New center puts vets, pups at ease

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NVC computer science sophomore Terrance McGlade and service dog Major demonstrate Wednesday some of the amenities of the Veteran's Lounge and Resource Center.  Photo by Giselle Guadron

NVC computer science sophomore Terrance McGlade and service dog Major demonstrate Wednesday some of the amenities of the Veteran’s Lounge and Resource Center. Photo by Giselle Guadron

Northwest Vista College veterans’ service dogs are welcome.

By Giselle Guadron

sac-ranger@alamo.edu

Northwest Vista College has opened a new place for veterans to decompress, find resources and even get doggy treats.

The veterans lounge and resource center welcomes veterans with service dogs.

The center is equipped with dog beds, water bowls and treats for the service dogs.

Service dogs are a part of many veterans’ lives; they assist with different needs.

Computer science sophomore Terrance McGlade visited the center Sept. 9 with his service dog, Major.

“This is a much-needed asset to the campus,” he said.

Major even got to lie down in one of the dog beds and rested for a bit. Major is an American bull terrier mix with black lab, and he safeguards McGlade’s life.

“He lets me know when I have seizures, and because of that I am not scared to go out in public,” he said.

The veteran’s lounge and resource center opened Sept. 9 with a ribbon-cutting ceremony in Room 217 of Pecan Hall.

President Ric Baser noted the importance of the center.

“We’re giving a place for veterans to go and decompress and to get away,” he said.

There are over 2,000 veterans on the Northwest Vista campus and this center will provide them a safe haven.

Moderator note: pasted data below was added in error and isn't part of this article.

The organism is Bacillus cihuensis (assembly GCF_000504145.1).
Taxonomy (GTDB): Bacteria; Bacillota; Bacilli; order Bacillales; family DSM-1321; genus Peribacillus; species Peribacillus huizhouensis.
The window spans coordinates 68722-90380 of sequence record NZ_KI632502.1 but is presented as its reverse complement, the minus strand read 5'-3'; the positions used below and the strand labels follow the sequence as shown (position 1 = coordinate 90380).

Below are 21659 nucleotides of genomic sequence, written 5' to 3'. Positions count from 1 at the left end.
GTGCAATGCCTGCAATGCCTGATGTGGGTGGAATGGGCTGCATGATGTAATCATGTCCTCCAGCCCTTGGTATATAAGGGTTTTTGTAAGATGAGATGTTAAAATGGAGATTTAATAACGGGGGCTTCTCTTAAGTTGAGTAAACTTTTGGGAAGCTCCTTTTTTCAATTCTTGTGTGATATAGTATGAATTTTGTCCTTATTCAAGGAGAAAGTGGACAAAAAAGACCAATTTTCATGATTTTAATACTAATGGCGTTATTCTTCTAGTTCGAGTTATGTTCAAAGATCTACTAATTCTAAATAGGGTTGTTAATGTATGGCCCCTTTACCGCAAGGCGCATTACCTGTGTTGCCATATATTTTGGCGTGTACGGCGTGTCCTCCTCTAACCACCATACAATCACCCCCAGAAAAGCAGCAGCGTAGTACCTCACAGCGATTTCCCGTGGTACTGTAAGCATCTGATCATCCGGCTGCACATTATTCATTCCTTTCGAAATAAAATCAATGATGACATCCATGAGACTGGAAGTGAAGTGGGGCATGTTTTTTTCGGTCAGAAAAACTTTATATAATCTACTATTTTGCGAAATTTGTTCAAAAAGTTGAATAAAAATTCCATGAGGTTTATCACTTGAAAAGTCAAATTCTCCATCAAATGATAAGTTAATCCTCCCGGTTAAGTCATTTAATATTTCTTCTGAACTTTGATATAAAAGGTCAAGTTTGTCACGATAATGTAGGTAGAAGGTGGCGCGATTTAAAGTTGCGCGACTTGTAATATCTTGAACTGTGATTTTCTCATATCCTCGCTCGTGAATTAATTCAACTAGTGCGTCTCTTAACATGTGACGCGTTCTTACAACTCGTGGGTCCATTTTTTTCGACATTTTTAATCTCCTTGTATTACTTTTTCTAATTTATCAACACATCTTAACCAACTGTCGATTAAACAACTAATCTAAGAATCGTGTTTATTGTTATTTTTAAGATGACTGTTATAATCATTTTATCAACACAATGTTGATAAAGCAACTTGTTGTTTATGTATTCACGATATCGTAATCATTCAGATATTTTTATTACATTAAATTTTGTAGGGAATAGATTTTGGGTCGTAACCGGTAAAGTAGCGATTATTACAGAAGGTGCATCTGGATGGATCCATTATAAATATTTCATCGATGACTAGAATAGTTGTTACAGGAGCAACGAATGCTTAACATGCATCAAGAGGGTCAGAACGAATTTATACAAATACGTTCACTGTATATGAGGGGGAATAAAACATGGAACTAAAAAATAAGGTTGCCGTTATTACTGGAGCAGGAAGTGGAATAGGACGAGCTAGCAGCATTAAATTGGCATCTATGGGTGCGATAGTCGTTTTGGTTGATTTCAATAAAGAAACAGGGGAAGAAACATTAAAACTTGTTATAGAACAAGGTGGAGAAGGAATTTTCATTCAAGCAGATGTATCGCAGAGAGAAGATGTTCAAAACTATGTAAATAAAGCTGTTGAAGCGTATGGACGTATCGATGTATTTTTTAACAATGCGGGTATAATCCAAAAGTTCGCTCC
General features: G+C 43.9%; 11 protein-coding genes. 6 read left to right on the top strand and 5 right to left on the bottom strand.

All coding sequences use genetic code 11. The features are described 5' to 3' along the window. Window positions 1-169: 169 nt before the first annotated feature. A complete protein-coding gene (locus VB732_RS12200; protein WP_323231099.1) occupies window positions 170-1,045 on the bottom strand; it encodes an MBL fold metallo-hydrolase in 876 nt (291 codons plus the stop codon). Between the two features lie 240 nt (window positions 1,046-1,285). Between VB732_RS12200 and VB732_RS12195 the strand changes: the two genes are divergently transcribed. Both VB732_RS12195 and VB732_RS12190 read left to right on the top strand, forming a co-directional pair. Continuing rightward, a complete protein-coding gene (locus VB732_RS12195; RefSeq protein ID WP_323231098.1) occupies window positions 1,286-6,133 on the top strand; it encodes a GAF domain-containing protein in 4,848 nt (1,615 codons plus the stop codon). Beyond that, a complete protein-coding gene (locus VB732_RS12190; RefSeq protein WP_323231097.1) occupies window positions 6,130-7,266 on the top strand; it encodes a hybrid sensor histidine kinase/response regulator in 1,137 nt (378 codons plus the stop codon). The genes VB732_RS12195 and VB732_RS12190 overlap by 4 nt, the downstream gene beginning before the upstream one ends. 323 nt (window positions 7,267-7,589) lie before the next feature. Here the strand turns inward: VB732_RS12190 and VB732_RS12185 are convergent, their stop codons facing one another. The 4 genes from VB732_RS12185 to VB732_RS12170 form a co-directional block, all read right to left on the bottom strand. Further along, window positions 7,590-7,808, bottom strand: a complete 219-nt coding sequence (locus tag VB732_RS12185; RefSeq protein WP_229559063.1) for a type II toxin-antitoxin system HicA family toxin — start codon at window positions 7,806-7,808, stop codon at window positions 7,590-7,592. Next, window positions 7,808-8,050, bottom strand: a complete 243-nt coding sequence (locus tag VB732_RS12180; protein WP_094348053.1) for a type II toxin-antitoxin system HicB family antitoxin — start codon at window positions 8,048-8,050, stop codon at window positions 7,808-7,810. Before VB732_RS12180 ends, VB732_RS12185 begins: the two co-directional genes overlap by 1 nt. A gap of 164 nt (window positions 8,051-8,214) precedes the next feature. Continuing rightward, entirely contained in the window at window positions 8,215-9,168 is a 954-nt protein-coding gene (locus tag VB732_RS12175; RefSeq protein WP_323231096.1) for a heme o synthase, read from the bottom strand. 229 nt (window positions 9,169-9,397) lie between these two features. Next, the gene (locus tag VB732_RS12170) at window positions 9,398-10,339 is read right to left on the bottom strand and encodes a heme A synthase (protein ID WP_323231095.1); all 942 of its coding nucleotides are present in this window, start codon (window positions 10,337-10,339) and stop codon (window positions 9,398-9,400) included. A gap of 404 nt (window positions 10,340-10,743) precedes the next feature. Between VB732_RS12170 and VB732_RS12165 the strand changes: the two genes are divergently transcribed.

The center is in memory of all veterans and dedicated to economics Professor Miguel Muñoz Sr., a Vietnam veteran who served with the U.S. Army’s 173rd Airborne Brigade. He died in February 2014.

Muñoz’s wife, Rosie Muñoz, and his children, Northwest Vista economics Professor Mike Muñoz Jr. and Linda Muñoz Zehr, attended the dedication.

“We’re honored that Northwest Vista College has recognized our father for services to our country and the college,” Zehr said.

Being a veteran, the elder Muñoz was aware of the difficulties veterans faced after their return and became an advocate for the Vet to Vet program at Northwest Vista.

The program is designed to help student veterans achieve both academic and personal success.

The program offers support to help veterans make their transition into civilian life easier.

The center offers a number of amenities for student veterans: snacks, a microwave, small fridge, television, computers, a resource board and patio seating.

After the ribbon-cutting, everyone proceeded outside to a celebration picnic.

For more information, call 210-486-4417 or visit www.alamo.edu/nvc/future-students/veterans/ or Room 110 of Cypress Campus Center.

For more information on Northwest Vista’s Vet to Vet program, visit www.alamo.edu/nvc/current-students/v2v/.

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